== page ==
Does the Future Generation Global Investment Company (ASX: FGG) LIC provide access to the best fund managers… with zero fees?
Zero Fees, Surely Not?
It’s true. Well, at least, kind of…
The FGG LIC takes a ‘fund of funds’ approach and selects the best fund managers with expertise in global shares that they can find. The fund managers are willing to provide such services at no cost. This also means no performance fees.
Why would they do that?
Instead of paying management fees for the funds and LIC, the LIC donates 1% of the NTA to worthy charitable causes each year. Usually, it is no great burden for the fund managers taking on the extra capacity. In doing this they are happy to know they are supporting some great charities.
It also can’t hurt for the fund manager’s brand awareness to work ‘pro bono’.
Low Expense Ratios
Not only is the (lack of) fees compelling, there are various other service providers within the FGG LIC that provide their services pro bono.
I have observed with other LICs that costs involving directors’ fees and various other administration fees can add up. These fees can amount to a significant additional drag on NTA each year. It is tiny in the context of FGG though, thanks to the generosity of those involved.
Don’t Active Fund Managers Always Underperform?
Below-par performance could be an argument to avoid investing in FGG.
Plenty of studies suggest that on average active managers do underperform their benchmarks. Within many such studies though you will find that a significant reason for the underperformance is the higher fee structures of the fund managers.
With FGG we know around 1% p.a. leaves the fund for a donation and there some other costs. This is far less than a typical global equities fund manager that Australian investors tend to invest with.
FGG is still less than four years old and the underperformance thus far is still relatively small. I would also note the portfolio is structured such that it is more likely to underperform its benchmark in a rising market.
It is made more difficult for FGG to outperform in a rising market since they have significant exposures to absolute return funds and cash. This is evident from their comments regarding the performance table below:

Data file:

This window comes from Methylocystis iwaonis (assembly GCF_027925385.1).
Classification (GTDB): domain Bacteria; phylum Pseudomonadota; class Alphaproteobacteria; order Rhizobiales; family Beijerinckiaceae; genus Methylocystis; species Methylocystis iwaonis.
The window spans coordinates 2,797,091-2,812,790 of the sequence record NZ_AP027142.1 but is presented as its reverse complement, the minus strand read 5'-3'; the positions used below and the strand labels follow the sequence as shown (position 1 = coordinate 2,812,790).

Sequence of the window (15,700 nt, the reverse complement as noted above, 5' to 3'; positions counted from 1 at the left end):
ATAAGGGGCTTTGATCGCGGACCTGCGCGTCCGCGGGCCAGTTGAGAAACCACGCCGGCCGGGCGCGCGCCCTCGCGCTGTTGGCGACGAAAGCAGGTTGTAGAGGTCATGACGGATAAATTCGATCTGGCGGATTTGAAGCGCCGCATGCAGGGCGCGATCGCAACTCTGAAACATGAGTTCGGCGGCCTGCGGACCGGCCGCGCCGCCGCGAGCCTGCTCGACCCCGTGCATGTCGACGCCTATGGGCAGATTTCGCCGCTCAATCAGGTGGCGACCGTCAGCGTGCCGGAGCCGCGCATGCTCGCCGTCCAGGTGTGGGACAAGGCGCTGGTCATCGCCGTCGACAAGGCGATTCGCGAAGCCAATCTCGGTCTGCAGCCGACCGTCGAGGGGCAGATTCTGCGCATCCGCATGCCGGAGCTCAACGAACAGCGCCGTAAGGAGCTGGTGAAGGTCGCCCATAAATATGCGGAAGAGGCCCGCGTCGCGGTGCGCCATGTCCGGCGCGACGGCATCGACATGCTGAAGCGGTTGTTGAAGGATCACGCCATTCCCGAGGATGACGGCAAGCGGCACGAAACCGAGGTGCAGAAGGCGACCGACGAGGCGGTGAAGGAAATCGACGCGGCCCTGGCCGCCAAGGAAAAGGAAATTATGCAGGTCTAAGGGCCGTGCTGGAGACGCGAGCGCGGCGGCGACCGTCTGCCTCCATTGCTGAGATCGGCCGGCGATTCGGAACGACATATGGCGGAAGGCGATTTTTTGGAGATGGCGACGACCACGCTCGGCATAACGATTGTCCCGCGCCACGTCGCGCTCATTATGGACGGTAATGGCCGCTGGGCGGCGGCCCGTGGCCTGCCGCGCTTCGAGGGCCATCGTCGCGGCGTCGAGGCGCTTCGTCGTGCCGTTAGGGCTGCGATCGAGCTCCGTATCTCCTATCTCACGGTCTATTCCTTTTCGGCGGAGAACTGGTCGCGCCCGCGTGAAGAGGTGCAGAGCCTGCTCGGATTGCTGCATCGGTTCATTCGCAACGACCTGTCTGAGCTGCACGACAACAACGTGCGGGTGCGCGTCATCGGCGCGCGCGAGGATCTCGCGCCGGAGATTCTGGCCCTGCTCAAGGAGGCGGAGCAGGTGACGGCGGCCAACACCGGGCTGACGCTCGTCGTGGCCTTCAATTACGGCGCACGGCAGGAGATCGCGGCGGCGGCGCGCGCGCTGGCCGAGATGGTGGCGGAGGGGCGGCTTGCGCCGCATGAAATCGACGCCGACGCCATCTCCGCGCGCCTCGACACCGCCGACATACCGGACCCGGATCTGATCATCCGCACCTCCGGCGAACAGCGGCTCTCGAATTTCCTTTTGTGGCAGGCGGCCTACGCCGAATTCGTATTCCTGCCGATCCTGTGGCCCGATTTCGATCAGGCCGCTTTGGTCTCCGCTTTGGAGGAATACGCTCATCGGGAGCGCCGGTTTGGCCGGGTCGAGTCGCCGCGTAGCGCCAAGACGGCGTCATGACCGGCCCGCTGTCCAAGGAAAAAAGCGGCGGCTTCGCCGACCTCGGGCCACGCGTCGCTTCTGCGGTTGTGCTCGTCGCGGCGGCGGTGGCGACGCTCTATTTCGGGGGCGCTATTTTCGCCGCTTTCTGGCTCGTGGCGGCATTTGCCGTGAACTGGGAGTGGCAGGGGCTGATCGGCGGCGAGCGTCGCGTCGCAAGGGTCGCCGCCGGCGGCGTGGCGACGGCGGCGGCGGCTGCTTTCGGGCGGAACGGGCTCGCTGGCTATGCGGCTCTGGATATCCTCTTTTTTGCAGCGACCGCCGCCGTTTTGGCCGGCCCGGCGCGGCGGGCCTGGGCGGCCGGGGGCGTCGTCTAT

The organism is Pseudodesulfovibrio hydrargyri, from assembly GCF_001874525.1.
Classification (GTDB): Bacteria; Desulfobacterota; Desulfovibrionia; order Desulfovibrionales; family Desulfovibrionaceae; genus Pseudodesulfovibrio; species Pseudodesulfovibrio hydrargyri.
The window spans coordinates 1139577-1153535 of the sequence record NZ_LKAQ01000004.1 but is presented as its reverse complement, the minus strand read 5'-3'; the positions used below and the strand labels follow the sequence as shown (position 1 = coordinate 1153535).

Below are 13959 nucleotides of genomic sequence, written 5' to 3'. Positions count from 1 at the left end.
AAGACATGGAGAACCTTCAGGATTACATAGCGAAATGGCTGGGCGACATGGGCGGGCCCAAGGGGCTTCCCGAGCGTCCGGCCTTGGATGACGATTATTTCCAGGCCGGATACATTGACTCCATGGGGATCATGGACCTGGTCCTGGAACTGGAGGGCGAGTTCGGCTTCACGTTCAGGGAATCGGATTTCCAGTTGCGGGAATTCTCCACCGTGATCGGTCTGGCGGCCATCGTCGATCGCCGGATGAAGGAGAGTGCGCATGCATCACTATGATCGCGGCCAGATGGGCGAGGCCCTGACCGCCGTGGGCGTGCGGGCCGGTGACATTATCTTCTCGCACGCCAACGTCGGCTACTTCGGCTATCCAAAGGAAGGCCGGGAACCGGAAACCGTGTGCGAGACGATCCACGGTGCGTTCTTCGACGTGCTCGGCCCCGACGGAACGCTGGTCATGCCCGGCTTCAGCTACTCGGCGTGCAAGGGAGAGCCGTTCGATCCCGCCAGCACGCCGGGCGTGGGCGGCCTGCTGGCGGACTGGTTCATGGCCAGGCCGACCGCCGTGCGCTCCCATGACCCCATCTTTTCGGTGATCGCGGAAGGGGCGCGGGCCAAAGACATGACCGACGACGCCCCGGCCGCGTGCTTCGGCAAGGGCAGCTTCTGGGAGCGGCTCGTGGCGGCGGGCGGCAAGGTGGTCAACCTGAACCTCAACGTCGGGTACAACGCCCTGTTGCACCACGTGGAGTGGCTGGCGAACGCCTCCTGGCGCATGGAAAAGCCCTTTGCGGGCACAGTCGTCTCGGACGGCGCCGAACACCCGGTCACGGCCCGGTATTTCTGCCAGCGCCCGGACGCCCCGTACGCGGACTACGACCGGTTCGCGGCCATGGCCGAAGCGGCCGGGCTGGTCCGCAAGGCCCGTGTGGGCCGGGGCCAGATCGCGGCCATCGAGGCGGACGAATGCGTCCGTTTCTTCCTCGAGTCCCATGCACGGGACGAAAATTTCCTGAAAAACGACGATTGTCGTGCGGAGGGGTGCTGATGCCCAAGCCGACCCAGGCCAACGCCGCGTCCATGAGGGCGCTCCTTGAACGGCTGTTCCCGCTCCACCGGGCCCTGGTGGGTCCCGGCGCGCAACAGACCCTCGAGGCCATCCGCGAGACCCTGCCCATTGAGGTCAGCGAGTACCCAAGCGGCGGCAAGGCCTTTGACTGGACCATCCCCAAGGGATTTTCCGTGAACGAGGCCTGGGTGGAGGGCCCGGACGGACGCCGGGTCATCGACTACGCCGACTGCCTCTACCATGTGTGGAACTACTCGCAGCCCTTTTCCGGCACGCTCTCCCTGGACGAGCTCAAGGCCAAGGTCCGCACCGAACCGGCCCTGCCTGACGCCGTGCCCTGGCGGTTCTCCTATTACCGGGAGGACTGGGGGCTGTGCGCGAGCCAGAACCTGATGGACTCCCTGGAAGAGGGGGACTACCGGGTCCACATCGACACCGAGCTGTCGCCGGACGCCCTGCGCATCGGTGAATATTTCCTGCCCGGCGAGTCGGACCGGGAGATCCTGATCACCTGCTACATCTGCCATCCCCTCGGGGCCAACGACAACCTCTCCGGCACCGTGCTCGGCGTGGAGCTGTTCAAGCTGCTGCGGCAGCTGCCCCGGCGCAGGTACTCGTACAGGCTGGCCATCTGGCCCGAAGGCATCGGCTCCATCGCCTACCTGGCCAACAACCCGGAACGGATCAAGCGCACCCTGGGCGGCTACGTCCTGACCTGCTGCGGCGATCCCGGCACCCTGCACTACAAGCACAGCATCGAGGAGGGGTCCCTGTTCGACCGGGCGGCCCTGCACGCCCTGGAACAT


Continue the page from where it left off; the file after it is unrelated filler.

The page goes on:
I also note that the FGG LIC has been less volatile than its benchmark. If global share/equities markets were to head into a bear market, I would expect FGG to lose less of its value compared with the indices.
The above portfolio return numbers are before the donation and other expenses are taken out.
I think that over the longer term FGG stands a good chance of at least matching its benchmark.
To get some more perspective on the likelihood of this, one could search the history of the fund managers they are using. There are many examples of them having achieved long term net outperformance. That is with much higher fee structures and of course performance fees, which don’t exist with FGG.
Recent years have been tough for active global fund managers. Returns have been better for those betting more on US markets as a whole, and within that a few concentrated large technology stocks. If this trend reverses, FGG likely stands a better chance of outperforming a passive global equities ETF.
FGG might be suitable for investors wanting to capture the upside of global sharemarkets but with a little less volatility. The LIC holds approximately 15 separate funds within its portfolio, so I would never expect it to shoot the lights out versus its benchmark. By the same token it should be an investment to sleep well at night. You should expect to capture most of the market’s return in a relatively efficient manner.
If an individual investor is already selecting the same funds as FGG holds directly, then it is even more appropriate to consider the Future Generation investment structure due to the lower fees.
But as always with LICs, I suggest keeping an eye on whether it is trading at a discount or premium to NTA. Given FGG has lagged the performance of its benchmark, I certainly wouldn’t rush out and pay a premium to NTA for this stock.
If you are seeking a high-income investment, note that the dividend yield on FGG shares is quite low. I don’t expect that to change in a meaningful way. Therefore, investors seeking a higher yield could give the domestic version of FGG some consideration. That is, Future Generation Investment Company (ASX: FGX).
And if the investment in FGG doesn’t work out, you can always tell others you went in it for charitable reasons!
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Disclaimer: Any information contained in this article is limited to general financial/investment advice only. The information has not taken into account your specific needs, goals or objectives, so please consider consulting a licenced and trusted adviser before acting on the information. Please read The Rask Group’s Financial Services Guide (FSG) for more information. This article is authorised by Owen Raszkiewicz of The Rask Group, which is a corporate authorised representative No. 1264179 of Strawman Pty Ltd (ACN: 610 908 211) (AFSL: 501 223).
Disclosure: At the time of publishing, Steve Green owns shares in Future Generation Global Investment Company Limited and Future Generation Investment Company Limited.